Ina Opperman

By Ina Opperman

Business Journalist


How to avoid becoming a victim of online trading scams

Online trading seems easy and when you look at the returns it looks like the best way to make money fast, but beware: it can be a scam.


Online trading scams are on the rise and South African investors are urged to assess the legitimacy and licences of global trading platforms. Increasing fraud in South Africa has led to the Financial Services Conduct Authority tightening regulation on local markets and cracking down on this criminal activity.

“Traders must ensure that they use reputable platforms that have the necessary licences in place, such as an ODP licence, which demonstrates that a trading platform is following global best practice. This licence is granted to financial service providers that contract in over-the-counter derivative products (OTCs), such as contracts for difference (CFDs) and options, as well as certain indices and commodities,” Roger Eskinazi, MD of Tickmill South Africa, says.

Eskinazi says the potential losses are simply too great to entrust your money to brokers and platforms without the appropriate licences. “Regulation provides one of the most important safety nets for online traders and has made a significant contribution to providing a safer, more secure trading environment for investors.

ALSO READ: Spotting the telltale signs of online scams

Transparency is important

“We have always been overtly transparent about the risks of trading in any instruments and the consequences. We believe that well informed, educated and empowered clients, who are disciplined and realistic about risk /return trade-offs and more importantly about their own abilities, tend to fare better and enjoy longevity as traders.”

This is where ODP licensing fills the gap, he says, by requiring brokerage platforms to comply with a code of conduct, characterised by strict parameters on aspects such as portfolio reconciliation, reporting, liquidity and the safeguarding of collateral.

Eskinazi warns that entering into agreements with unlicensed entities that are not governed by this code of conduct exposes investors to a high level of risk and the potential of falling victim to costly scams.

“Some of the most common scams involve the trade of forex, a popular OTC product that is traded outside of a centralised exchange.”

The past few years highlighted the high-risk nature of trading in derivatives, as opposed to listed stocks, he says. “Investors in listed entities on the JSE, for example, enjoy the protection provided by the JSE Market Regulation division’s regulatory oversight. However, the trade of OTCs involves a significant counterparty risk, which up until fairly recently, was not mitigated by regulation.”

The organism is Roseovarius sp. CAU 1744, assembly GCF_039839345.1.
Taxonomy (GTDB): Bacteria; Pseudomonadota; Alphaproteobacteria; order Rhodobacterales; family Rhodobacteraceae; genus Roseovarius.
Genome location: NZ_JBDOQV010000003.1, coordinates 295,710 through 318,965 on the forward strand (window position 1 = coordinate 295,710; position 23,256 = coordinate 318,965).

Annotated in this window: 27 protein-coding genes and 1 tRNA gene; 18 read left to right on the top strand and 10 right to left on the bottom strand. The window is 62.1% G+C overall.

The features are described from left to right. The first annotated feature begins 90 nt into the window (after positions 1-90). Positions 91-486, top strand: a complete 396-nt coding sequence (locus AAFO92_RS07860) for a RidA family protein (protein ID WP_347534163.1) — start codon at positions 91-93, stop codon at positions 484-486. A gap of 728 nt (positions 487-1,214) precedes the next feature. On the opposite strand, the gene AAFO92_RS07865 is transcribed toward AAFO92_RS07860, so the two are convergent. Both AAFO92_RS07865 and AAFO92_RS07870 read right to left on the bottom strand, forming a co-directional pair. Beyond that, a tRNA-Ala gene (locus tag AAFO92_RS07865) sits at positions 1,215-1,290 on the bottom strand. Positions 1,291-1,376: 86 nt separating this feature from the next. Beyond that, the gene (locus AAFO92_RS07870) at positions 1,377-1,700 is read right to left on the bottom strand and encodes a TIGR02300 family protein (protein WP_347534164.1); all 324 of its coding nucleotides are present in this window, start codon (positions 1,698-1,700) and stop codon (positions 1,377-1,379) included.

ALSO READ: MTI Bitcoin ‘trading’ scheme leads to wine, antidepressants and tears

More regulation makes online trading safer

Until five years ago, the trading environment for OTC products was largely unregulated and mired in irregularities and trade agreements that offered investors no protection against fraud and other financial crimes.

The Financial Services Conduct Authority (FSCA) stepped in in 2018 and intensified its scrutiny of OTC brokers in the hope of bringing more transparency to the market. Eskanazi says interventions such as these have been pivotal in creating a robust regulatory regime for new and emerging trading platforms and avoiding catastrophes like the 2008 US subprime lending crisis, which was a watershed moment for regulators worldwide.

“This process was designed to ensure the highest level of public protection and that platforms have the right tools to help clients understand not only the potential rewards but also the risks involved.”

A further, more comprehensive layer of regulation is a positive development in this area, given the inherent complexity of these derivatives and Eskanazi welcomes the FSCA’s ruthless clampdown of rogue operators in this sector and the entity’s willingness and commitment to clean up this part of the industry.

“South Africans who are new to the world of OTC derivatives and want to explore their options in this market, are encouraged to check that their provider of choice has a legitimate ODP licence. This will be clearly indicated on the provider’s website and should be readily available should traders wish to review it.”

Read more on these topics

scam

Access premium news and stories

Access to the top content, vouchers and other member only benefits